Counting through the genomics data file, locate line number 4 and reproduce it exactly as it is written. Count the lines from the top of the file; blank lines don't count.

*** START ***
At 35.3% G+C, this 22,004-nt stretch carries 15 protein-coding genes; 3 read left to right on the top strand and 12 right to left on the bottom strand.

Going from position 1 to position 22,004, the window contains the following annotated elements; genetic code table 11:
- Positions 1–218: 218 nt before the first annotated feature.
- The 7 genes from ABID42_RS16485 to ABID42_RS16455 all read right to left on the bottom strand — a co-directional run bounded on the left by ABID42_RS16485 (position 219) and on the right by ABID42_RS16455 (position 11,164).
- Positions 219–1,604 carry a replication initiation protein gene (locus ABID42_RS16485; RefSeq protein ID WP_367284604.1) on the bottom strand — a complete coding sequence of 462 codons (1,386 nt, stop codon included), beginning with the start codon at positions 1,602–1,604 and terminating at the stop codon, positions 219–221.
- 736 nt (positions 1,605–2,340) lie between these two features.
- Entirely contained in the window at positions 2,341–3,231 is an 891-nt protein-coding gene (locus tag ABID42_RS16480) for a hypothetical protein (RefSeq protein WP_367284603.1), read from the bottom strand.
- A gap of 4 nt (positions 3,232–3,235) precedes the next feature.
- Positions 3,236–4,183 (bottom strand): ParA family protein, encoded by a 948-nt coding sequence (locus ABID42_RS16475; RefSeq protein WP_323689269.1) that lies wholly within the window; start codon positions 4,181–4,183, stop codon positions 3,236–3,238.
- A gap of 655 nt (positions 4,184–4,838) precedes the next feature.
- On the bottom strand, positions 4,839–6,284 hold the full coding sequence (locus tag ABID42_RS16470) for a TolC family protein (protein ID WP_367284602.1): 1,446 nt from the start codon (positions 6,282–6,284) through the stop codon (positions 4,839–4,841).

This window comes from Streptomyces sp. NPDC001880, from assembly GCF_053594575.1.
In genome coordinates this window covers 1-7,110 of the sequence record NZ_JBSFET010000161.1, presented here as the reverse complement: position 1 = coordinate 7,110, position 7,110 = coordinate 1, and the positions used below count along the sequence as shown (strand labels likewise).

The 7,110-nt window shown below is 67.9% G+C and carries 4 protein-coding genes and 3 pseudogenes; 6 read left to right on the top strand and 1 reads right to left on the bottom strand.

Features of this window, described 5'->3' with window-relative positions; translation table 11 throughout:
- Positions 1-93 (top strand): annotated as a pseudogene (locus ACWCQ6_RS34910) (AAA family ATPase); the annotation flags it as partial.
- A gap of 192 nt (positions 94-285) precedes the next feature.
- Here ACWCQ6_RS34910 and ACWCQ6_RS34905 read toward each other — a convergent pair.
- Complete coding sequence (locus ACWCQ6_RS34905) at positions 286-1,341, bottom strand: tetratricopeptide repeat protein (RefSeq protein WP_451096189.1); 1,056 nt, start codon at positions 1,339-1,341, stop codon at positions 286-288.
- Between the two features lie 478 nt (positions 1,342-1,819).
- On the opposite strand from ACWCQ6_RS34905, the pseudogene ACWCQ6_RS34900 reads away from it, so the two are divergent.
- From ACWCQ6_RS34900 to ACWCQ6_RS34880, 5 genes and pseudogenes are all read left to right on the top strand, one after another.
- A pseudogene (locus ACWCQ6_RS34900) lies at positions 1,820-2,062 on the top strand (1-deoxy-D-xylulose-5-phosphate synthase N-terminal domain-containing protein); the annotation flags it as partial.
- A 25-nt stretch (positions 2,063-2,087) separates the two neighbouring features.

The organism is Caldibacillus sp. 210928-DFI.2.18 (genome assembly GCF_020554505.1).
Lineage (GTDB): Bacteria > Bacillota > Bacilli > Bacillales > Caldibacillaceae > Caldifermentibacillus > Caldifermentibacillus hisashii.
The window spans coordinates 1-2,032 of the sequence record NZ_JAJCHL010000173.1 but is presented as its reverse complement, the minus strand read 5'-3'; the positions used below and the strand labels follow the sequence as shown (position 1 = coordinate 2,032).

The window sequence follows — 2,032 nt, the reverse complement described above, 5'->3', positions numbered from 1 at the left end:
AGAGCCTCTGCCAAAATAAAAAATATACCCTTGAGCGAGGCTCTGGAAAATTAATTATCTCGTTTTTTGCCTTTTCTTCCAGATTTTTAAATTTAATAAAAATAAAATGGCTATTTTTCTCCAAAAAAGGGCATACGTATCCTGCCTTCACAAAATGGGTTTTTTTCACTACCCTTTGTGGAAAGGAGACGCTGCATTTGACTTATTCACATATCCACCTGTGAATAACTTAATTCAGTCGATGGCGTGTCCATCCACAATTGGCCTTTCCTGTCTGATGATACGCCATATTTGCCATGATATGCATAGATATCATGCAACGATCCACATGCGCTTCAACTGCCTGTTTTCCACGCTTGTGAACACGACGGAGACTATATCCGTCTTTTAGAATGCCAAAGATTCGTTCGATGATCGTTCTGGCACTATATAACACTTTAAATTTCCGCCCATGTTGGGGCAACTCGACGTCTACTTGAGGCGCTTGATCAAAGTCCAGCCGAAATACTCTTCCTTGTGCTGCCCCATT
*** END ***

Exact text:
- The 7 genes from ABID42_RS16485 to ABID42_RS16455 all read right to left on the bottom strand — a co-directional run bounded on the left by ABID42_RS16485 (position 219) and on the right by ABID42_RS16455 (position 11,164).